Posts Tagged ‘techpolicy’

Legal issues in computer security research

This Thursday, I gave a talk at AtlSecCon 2014. The weather threw a wrench in the organizers' plans, but they managed to pull off a solid conference. Unfortunately, the talks weren't recorded this year. The slides are posted on speakerdeck, and are embedded below the fold.

I also reprised this talk at NSLUG, and recorded audio, now posted on SoundCloud, and also embedded below the fold.

Finally: late last year, I wrote 3 posts exploring Canada's computer crime laws (1, 2, 3) which were initial versions of work that eventually became two papers I submitted this semester for a directed studies course. If you were interested in those posts, I've embedded the final PDFs below. The talk is a condensed version of that work.

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Exploring Canada's computer crime laws: Part 3

Since the exceptions in copyright law for encryption and security research don't apply if you're doing anything criminal, I next looked at the Criminal Code [PDF].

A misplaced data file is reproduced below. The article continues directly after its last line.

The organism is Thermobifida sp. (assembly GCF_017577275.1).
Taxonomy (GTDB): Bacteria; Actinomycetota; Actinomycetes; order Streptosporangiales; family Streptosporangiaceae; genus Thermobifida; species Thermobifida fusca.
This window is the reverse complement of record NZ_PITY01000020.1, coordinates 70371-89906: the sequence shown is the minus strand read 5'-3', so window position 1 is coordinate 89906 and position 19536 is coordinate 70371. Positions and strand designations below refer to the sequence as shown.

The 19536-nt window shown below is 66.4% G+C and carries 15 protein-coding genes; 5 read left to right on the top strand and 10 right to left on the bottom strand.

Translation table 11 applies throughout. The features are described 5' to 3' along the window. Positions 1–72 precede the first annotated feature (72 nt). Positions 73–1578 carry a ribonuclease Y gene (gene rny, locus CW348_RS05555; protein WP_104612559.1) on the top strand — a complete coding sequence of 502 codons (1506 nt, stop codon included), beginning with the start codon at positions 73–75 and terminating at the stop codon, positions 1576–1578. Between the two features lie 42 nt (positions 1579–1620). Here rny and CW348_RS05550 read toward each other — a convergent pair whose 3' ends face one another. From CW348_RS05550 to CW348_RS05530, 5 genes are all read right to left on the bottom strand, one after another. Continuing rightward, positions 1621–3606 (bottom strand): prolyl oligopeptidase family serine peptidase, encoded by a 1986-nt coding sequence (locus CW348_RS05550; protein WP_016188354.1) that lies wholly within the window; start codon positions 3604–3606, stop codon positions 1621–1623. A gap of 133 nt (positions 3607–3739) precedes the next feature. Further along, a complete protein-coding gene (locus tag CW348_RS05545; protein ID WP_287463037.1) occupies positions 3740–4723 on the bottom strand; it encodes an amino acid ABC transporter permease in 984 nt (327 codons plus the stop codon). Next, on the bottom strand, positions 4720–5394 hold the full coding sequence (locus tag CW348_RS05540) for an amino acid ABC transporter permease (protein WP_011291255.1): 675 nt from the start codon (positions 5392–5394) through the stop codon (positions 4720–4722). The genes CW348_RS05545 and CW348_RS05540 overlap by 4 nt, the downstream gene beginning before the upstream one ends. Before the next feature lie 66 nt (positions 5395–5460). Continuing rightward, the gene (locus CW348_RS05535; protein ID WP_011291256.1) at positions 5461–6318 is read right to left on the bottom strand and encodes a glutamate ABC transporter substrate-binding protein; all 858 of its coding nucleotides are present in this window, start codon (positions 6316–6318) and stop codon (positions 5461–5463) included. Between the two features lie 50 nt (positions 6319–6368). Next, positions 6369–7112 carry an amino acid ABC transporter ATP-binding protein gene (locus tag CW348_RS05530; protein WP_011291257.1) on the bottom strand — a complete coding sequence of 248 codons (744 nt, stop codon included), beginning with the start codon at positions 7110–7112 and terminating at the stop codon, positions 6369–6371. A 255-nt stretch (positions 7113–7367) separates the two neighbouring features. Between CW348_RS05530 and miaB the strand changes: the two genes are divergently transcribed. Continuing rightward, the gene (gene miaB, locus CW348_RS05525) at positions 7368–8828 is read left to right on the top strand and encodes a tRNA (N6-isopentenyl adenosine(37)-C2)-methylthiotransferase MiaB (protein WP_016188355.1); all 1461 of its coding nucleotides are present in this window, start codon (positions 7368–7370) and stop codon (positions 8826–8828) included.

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Exploring Canada's computer crime laws: Part 2

Since the exceptions in copyright law for encryption and security research don't apply if you're doing anything criminal, I next looked at the Criminal Code [PDF].
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Exploring Canada's computer crime laws: Part 1

As someone with an interest in technology, security, and the legal issues surrounding them, I often watch relevant legal cases with interest. Typically, those cases come from the United States. The CFAA has been in the news frequently of late, and not always in a good light. I was pleased to see Zoe Lofgren's proposed changes, which try to make the law less draconian.

This is typical for Canada -- we often see more about American news on topics like this than Canadian. I realized that I really didn't know what the law in Canada said about so-called computer crimes, although I've often wondered. A while back, I took an afternoon to do some reading. I was not happy when that afternoon ended. This is part one of a three-part series on what I found.
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